Middle East: Intense water deficits to decrease overall, persist in Yemen

17 December 2018

The forecast for the 12-month period ending August 2019 indicates widespread, intense water deficits on the Arabian Peninsula including exceptional deficits in Al Madinah, Saudi Arabia; United Arab Emirates; Yemen; and western Oman. Extreme deficits are forecast for Kuwait and southern Iraq, and deficits of varying severity in the Levant. Other areas of deficit include western Turkey, Georgia, and central Iran.

Surpluses ranging from moderate to exceptional are forecast for western Iran in provinces north of the Red Sea and across the border into Iraq. Surpluses are also forecast along Iran’s central Caspian Sea coast.

The 3-month maps (below) show the evolving conditions in greater detail.

Deficits are expected to shrink and downgrade in the region through February. However, severe to exceptional deficits are forecast for Yemen’s western and eastern thirds. Severe deficits are expected in Saudi Arabia’s large south-central region of Riyadh, with pockets of varying intensity farther north. Moderate deficits are forecast for pockets of western Turkey and for southeastern Iran. Surpluses will persist in western Iran north of the Red Sea – and across the border into Iraq – and will remain intense, ranging from moderate to exceptional. Surpluses will also persist along Iran’s western Caspian Sea coast reaching inland. Moderate to severe surpluses are forecast to persist in north of Kirkuk, Iraq and will emerge in eastern Turkey.

From March through May, surpluses in the region will shrink considerably and downgrade, leaving some moderate conditions across the central Iraq-Iran border and small pockets in eastern Turkey. Deficits will increase on the Arabian Peninsula with severe deficits forecast for most of Saudi Arabia, severe to exceptional deficits throughout Yemen, and exceptional deficits in western Oman. Primarily moderate deficits will emerge in the Levant, central and northwestern Iran, the South Caucasus, and much of Turkey’s western two-thirds.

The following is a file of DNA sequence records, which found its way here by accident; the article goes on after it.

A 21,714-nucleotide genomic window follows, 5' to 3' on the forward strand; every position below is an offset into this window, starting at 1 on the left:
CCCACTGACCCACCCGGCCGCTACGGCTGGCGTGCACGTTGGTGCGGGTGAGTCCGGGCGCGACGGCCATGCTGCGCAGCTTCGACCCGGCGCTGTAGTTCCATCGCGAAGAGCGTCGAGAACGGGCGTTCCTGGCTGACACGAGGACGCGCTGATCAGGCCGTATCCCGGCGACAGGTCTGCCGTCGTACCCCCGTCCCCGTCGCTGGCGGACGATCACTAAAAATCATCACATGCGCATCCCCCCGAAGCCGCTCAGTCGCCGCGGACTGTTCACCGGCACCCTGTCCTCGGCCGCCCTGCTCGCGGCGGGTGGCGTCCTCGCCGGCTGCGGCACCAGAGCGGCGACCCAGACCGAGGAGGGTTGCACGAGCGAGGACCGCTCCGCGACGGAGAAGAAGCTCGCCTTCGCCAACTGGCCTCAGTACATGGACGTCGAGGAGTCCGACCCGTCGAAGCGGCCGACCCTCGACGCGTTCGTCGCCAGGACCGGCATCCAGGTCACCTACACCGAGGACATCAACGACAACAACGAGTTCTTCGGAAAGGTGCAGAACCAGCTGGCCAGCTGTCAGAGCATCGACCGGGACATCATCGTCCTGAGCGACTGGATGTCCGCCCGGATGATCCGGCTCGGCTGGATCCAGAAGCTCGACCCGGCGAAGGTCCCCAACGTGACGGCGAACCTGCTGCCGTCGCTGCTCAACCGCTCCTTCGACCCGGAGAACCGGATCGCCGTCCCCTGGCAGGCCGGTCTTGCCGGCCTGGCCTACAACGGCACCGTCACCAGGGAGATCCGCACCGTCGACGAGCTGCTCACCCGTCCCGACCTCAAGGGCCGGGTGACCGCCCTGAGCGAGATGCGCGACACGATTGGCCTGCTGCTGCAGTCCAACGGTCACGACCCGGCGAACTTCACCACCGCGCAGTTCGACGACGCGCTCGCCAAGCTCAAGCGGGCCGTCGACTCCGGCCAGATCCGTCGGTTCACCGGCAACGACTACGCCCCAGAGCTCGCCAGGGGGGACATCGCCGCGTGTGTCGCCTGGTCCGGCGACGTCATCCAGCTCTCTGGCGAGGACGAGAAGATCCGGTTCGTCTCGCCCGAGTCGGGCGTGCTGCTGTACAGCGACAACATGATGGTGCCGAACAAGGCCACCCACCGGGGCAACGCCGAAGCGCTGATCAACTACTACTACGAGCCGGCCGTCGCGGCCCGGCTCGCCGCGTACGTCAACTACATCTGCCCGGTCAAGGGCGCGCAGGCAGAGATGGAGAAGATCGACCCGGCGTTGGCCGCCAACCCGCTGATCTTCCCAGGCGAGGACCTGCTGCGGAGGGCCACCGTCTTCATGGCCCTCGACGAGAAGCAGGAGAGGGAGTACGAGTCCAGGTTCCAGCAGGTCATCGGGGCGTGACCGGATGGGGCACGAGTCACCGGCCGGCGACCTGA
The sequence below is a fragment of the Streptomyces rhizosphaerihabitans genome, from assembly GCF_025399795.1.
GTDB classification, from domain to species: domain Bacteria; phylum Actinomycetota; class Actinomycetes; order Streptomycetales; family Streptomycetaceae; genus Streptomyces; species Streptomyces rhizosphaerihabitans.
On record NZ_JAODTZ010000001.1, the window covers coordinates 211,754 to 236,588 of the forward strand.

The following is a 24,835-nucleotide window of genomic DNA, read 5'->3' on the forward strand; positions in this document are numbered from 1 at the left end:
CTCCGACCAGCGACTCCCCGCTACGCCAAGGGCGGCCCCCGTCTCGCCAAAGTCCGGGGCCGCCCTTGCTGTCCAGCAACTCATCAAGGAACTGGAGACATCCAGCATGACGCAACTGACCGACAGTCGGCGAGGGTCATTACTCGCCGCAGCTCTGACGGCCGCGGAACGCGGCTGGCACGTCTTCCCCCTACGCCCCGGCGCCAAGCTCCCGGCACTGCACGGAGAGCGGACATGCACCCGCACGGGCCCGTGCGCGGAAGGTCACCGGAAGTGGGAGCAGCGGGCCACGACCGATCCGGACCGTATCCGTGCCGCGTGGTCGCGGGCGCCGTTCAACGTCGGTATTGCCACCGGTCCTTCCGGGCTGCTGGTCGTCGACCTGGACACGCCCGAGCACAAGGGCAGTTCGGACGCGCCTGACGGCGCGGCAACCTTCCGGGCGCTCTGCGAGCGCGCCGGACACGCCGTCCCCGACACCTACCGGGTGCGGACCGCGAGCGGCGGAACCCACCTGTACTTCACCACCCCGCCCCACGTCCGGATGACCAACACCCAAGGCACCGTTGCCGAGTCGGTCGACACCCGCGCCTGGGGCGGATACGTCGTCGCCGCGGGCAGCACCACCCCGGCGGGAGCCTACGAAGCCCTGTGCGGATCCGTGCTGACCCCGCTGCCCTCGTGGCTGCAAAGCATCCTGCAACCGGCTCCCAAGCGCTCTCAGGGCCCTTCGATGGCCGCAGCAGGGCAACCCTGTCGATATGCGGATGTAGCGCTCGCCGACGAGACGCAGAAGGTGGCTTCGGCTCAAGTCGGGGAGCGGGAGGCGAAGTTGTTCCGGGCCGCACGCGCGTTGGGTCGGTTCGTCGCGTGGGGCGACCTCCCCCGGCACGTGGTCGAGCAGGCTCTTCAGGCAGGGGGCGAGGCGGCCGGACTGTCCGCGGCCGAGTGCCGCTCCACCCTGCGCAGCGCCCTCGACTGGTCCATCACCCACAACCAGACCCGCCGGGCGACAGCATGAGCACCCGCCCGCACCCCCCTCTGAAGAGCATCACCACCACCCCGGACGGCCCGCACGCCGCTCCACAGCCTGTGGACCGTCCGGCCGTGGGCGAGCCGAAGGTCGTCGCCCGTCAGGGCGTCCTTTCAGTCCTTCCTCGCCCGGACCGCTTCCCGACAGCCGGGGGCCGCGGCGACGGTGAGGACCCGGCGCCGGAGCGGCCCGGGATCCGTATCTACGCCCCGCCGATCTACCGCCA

In the final quarter – June through August – deficits are expected to increase and intensify considerably in the region with severe to exceptional anomalies forecast for the Arabian Peninsula, the Levant, Turkey, western and southern Iraq, and much of Iran.

(It should be noted that forecast skill declines with longer lead times.)

There are numerous regions around the world where country borders are contested. ISciences depicts country boundaries on these maps solely to provide some geographic context. The boundaries are nominal, not legal, descriptions of each entity. The use of these boundaries does not imply any judgement on the legal status of any territory, or any endorsement or acceptance of disputed boundaries on the part of ISciences or our data providers.

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Many analyses reported in ISciences-authored blog posts are based on data generated by the ISciences Water Security Indicator Model (WSIM). Other sources, if used, are referenced in footnotes accompanying individual posts. WSIM is a validated capability that produces monthly reports on current and forecast global freshwater surpluses and deficits with lead times of 1-9 months at 0.5°x0.5° resolution. This capability has been in continuous operation since April 2011 and has proven to provide reliable forecasts of emerging water security concerns in that time-frame. WSIM has the ability to assess the impacts of water anomalies on people, agriculture, and electricity generation. Detailed data, customized visualizations, and reports are available for purchase.

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